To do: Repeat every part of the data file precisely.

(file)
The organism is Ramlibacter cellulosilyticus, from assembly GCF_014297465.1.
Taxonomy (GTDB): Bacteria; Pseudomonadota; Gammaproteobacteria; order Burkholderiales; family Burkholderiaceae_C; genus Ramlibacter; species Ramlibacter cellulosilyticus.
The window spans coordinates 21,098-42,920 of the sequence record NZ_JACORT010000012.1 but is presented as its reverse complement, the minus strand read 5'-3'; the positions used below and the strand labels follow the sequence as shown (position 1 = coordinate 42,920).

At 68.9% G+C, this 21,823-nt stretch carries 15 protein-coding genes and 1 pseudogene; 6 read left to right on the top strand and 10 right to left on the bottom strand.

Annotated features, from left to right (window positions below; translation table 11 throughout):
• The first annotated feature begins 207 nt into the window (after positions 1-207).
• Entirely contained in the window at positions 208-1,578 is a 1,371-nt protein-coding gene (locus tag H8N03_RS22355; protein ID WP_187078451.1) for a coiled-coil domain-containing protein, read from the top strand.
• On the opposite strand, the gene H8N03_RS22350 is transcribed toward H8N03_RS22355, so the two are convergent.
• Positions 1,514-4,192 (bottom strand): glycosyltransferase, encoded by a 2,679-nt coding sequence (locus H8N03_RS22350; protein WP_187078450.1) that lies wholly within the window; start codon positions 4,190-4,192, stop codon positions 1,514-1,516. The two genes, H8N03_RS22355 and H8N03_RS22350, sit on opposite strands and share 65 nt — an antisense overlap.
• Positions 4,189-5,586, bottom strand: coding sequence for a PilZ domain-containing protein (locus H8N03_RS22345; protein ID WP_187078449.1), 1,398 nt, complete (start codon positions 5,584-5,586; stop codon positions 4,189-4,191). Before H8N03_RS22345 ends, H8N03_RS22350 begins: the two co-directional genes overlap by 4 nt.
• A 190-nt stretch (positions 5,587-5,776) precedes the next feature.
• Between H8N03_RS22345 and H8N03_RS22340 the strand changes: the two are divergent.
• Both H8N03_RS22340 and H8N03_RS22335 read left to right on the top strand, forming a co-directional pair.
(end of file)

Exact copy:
The organism is Ramlibacter cellulosilyticus, from assembly GCF_014297465.1.
Taxonomy (GTDB): Bacteria; Pseudomonadota; Gammaproteobacteria; order Burkholderiales; family Burkholderiaceae_C; genus Ramlibacter; species Ramlibacter cellulosilyticus.
The window spans coordinates 21,098-42,920 of the sequence record NZ_JACORT010000012.1 but is presented as its reverse complement, the minus strand read 5'-3'; the positions used below and the strand labels follow the sequence as shown (position 1 = coordinate 42,920).

At 68.9% G+C, this 21,823-nt stretch carries 15 protein-coding genes and 1 pseudogene; 6 read left to right on the top strand and 10 right to left on the bottom strand.

Annotated features, from left to right (window positions below; translation table 11 throughout):
• The first annotated feature begins 207 nt into the window (after positions 1-207).
• Entirely contained in the window at positions 208-1,578 is a 1,371-nt protein-coding gene (locus tag H8N03_RS22355; protein ID WP_187078451.1) for a coiled-coil domain-containing protein, read from the top strand.
• On the opposite strand, the gene H8N03_RS22350 is transcribed toward H8N03_RS22355, so the two are convergent.
• Positions 1,514-4,192 (bottom strand): glycosyltransferase, encoded by a 2,679-nt coding sequence (locus H8N03_RS22350; protein WP_187078450.1) that lies wholly within the window; start codon positions 4,190-4,192, stop codon positions 1,514-1,516. The two genes, H8N03_RS22355 and H8N03_RS22350, sit on opposite strands and share 65 nt — an antisense overlap.
• Positions 4,189-5,586, bottom strand: coding sequence for a PilZ domain-containing protein (locus H8N03_RS22345; protein ID WP_187078449.1), 1,398 nt, complete (start codon positions 5,584-5,586; stop codon positions 4,189-4,191). Before H8N03_RS22345 ends, H8N03_RS22350 begins: the two co-directional genes overlap by 4 nt.
• A 190-nt stretch (positions 5,587-5,776) precedes the next feature.
• Between H8N03_RS22345 and H8N03_RS22340 the strand changes: the two are divergent.
• Both H8N03_RS22340 and H8N03_RS22335 read left to right on the top strand, forming a co-directional pair.